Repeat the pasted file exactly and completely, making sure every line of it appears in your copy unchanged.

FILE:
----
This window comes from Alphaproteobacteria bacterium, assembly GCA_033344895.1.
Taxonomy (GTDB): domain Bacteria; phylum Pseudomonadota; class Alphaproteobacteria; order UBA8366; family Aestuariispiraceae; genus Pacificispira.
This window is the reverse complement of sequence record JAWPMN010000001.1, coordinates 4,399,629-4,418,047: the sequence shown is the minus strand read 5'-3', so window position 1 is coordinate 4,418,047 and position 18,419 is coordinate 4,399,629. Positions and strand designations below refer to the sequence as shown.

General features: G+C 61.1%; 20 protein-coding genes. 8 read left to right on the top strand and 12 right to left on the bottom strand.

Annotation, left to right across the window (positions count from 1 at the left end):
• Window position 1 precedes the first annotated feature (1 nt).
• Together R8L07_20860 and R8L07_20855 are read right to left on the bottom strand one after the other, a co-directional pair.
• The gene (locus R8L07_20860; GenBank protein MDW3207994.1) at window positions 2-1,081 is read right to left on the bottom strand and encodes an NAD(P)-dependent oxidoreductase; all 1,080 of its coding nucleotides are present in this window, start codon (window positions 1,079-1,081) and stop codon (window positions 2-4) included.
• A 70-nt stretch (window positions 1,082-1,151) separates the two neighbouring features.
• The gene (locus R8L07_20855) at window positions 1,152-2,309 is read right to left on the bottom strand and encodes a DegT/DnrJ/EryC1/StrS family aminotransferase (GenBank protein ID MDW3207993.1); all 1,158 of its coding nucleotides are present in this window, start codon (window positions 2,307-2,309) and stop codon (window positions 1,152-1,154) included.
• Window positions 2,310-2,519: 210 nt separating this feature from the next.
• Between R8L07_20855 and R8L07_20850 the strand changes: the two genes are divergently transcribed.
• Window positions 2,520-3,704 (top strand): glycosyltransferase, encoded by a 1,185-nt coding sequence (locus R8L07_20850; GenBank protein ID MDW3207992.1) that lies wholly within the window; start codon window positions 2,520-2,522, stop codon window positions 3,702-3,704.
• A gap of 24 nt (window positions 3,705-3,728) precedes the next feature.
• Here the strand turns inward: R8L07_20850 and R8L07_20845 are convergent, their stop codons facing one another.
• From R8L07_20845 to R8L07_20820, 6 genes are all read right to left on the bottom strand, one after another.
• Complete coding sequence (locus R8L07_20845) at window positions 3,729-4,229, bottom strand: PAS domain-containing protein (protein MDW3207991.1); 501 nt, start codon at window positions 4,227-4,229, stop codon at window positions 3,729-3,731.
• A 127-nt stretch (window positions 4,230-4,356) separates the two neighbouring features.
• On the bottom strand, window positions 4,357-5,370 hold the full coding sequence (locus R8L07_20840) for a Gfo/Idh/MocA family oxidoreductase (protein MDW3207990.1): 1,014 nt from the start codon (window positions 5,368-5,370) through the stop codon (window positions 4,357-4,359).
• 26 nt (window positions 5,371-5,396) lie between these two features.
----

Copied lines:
This window comes from Alphaproteobacteria bacterium, assembly GCA_033344895.1.
Taxonomy (GTDB): domain Bacteria; phylum Pseudomonadota; class Alphaproteobacteria; order UBA8366; family Aestuariispiraceae; genus Pacificispira.
This window is the reverse complement of sequence record JAWPMN010000001.1, coordinates 4,399,629-4,418,047: the sequence shown is the minus strand read 5'-3', so window position 1 is coordinate 4,418,047 and position 18,419 is coordinate 4,399,629. Positions and strand designations below refer to the sequence as shown.

General features: G+C 61.1%; 20 protein-coding genes. 8 read left to right on the top strand and 12 right to left on the bottom strand.

Annotation, left to right across the window (positions count from 1 at the left end):
• Window position 1 precedes the first annotated feature (1 nt).
• Together R8L07_20860 and R8L07_20855 are read right to left on the bottom strand one after the other, a co-directional pair.
• The gene (locus R8L07_20860; GenBank protein MDW3207994.1) at window positions 2-1,081 is read right to left on the bottom strand and encodes an NAD(P)-dependent oxidoreductase; all 1,080 of its coding nucleotides are present in this window, start codon (window positions 1,079-1,081) and stop codon (window positions 2-4) included.
• A 70-nt stretch (window positions 1,082-1,151) separates the two neighbouring features.
• The gene (locus R8L07_20855) at window positions 1,152-2,309 is read right to left on the bottom strand and encodes a DegT/DnrJ/EryC1/StrS family aminotransferase (GenBank protein ID MDW3207993.1); all 1,158 of its coding nucleotides are present in this window, start codon (window positions 2,307-2,309) and stop codon (window positions 1,152-1,154) included.
• Window positions 2,310-2,519: 210 nt separating this feature from the next.
• Between R8L07_20855 and R8L07_20850 the strand changes: the two genes are divergently transcribed.
• Window positions 2,520-3,704 (top strand): glycosyltransferase, encoded by a 1,185-nt coding sequence (locus R8L07_20850; GenBank protein ID MDW3207992.1) that lies wholly within the window; start codon window positions 2,520-2,522, stop codon window positions 3,702-3,704.
• A gap of 24 nt (window positions 3,705-3,728) precedes the next feature.
• Here the strand turns inward: R8L07_20850 and R8L07_20845 are convergent, their stop codons facing one another.
• From R8L07_20845 to R8L07_20820, 6 genes are all read right to left on the bottom strand, one after another.
• Complete coding sequence (locus R8L07_20845) at window positions 3,729-4,229, bottom strand: PAS domain-containing protein (protein MDW3207991.1); 501 nt, start codon at window positions 4,227-4,229, stop codon at window positions 3,729-3,731.
• A 127-nt stretch (window positions 4,230-4,356) separates the two neighbouring features.
• On the bottom strand, window positions 4,357-5,370 hold the full coding sequence (locus R8L07_20840) for a Gfo/Idh/MocA family oxidoreductase (protein MDW3207990.1): 1,014 nt from the start codon (window positions 5,368-5,370) through the stop codon (window positions 4,357-4,359).
• 26 nt (window positions 5,371-5,396) lie between these two features.